Among the participants, 31 (34.4%) gave a history of previous STI episodes, ranging from ulcers (51.6%), redness/itching to vaginal discharges. Most of them consulted doctors (67.7%) and sought treatment at a government or private clinic. Most of the patients completed the course of treatment advised (77.4%) and claimed to be completely relieved of symptoms (64.5%). However, the number of patients whose partners also sought treatment was low (25.8%).
Of the 90 cases with GUD, 8 were HIV seropositive (8.9%).
The commonest GUD encountered in the samples from study population was herpes simplex virus—78.9% clinically and 92.2% aetiologically.
Dark field microscopy was performed on 63 cases of GUD, of which 3 were positive (4.76%). Gram’s stain smear was performed in 89 samples of which 3 were positive for H. ducreyi (3.4%). Giemsa stain was performed on 87 out of the 90 cases of GUD. Of these, 19 (21.84%) were positive for MNGC.
Culture for H. ducreyi was put up in 75 cases of GUD, all of which were negative for growth.
Serological tests were performed on blood samples collected from the GUD cases. The results are as shown in Table 1.
Real-time PCR was performed on 90 samples, for the three important organisms causing GUD-Treponema pallidum, Haemophilus ducreyi and HSV 1 & 2.
Negative for GUD Pathogens. There were 8 cases (8.89%) (2 females and 6 males) of clinically diagnosed GUD that were negative for all the tests carried out, and hence no aetiological diagnosis could be made. Two of these cases were treated for primary syphilitic chancre and six others for herpes genitalis, as per the clinical findings. One of the herpetic GUD cases also had tinea manuum and tinea unguinum and hence received antifungal agents too.
Multiple GUD. There were 10 cases where more than one GUD was diagnosed clinically (11.11%). Table 4 shows the aetiological diagnosis of these cases.
The present study revealed that GUDs are a common occurrence in STD clinic attendees (prevalence 7.45%), especially among males (66.7%). Considering the conservative nature of many Indian societies, it is understandable that GUDs are commoner among males because they have easy access and opportunity of seeking multiple sexual partners and practising high risk behavior, in comparison to females. The age group of patients presenting to the STI clinics in our study was predominantly between 15 and 34 years. Although this is in accordance with the age group seen in several other studies [12–15], and an earlier study from this very centre , the lower limit of age seems to have fallen in the present study. This may be a significant finding indicating that STIs may be occurring at an earlier age, and that initiation of sexual activity is earlier now than it was then. Also, this is an economically productive age group and hence may have serious repercussions in loss of man hours at work.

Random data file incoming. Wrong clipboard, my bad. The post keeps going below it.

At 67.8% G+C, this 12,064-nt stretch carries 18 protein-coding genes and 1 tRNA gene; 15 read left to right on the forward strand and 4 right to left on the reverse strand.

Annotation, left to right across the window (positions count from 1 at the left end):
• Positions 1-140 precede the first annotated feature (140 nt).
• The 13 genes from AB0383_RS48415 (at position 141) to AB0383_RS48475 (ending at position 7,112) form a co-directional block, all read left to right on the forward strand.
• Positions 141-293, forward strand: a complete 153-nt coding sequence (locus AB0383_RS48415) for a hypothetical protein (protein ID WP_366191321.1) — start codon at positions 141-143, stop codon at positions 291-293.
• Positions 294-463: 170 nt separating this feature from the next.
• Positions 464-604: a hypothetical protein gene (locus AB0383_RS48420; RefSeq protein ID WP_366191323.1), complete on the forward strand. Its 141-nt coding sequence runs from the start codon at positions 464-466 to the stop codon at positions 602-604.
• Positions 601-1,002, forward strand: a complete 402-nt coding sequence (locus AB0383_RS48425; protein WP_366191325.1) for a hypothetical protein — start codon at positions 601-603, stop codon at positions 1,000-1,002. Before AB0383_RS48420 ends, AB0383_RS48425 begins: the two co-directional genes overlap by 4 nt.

The literacy level in the present study was quite high (85.5%) as compared to a previous study on STIs from the same centre (46.5% secondary school or higher) . It was also seen that several of the clinic attendees were seeking information, or clarifications on information, gained from internet, on STIs. This was a new and significant finding during this study, undoubtedly the result of higher literacy rates. Sexual orientation was predominantly heterosexual in this (92.2%) and older studies (97.2%). Homosexuality has made its presence in our study with 2.2%, reflecting a small, but definite change in sexual behaviour.
In most young sexually active patients with GUD, the aetiology is related to an STI, most commonly HSV-1 or 2. The main causative agent of GUD in this study was herpes simplex virus (whether HSV-1 or HSV-2). This is in agreement with other studies in both the developed  and developing countries, like Brazil  and India [19, 20]. In an earlier report from this very centre, it was shown that syphilis was the commonest GUD observed over a fifteen-year period, followed by chancroid and herpes genitalis . According to other Indian studies, around the same period, HSV emerged as the commonest GUD , as has also been observed by O’Farrell et al.  and the present study. HSV-GUD increased from 5.7% to 22.4%  in an earlier study at this centre. Our study has shown this to have increased further to 78.9% clinically and 92.2% aetiologically, although the previous study reported on the percentage of HSV with reference to all STIs and not just GUDs. HSV persists indefinitely and can be shed for years, and can be reactivated. This is probably why the prevalence of HSV in developing countries is increasing in recent decades . Another important cause for increase in HSV-GUDs is the escalation of the HIV epidemic since mid to late 1990s .
In a study performed at Kigali, in 1985, the proportions of chancroid, syphilis, and genital herpes diagnosed among patients with GUD were 18%, 28%, and 19%, respectively and 59% of these patients were identified with HIV-1 infection .
Apart from HSV-2, HSV-1 is increasingly being recognized as an agent for GUD. Most studies do not provide clear-cut data on this because they do not use the tests which differentiate between HSV-1 and 2. Real-time PCR significantly increased HSV-1 and 2 detection in both early (<5 days) and late (>5 days) presentations and in both first and recurrent episodes. Also, the HSV detection by PCR was achieved in less than 4 hours, leading to a significant reduction in time lag with highly reproducible results. In our study HSV-1 was positive in 29 GUD cases (32.2%), either alone (10), with HSV-2 (19) or with T. pallidum (1). In the study by Risbud et al. , HSV 1 and 2 prevalence was 39% and HSV-1 was the second most frequently diagnosed microorganism with 7.6% by PCR. A recent study in South Africa showed 4.2% of GUDs to be due to HSV-1 . On the other hand, HSV-1 did not seem to be the causative organism of GUD in an older study in Africa . Thus, geographical variations exist and reliable laboratory data can establish this conclusively.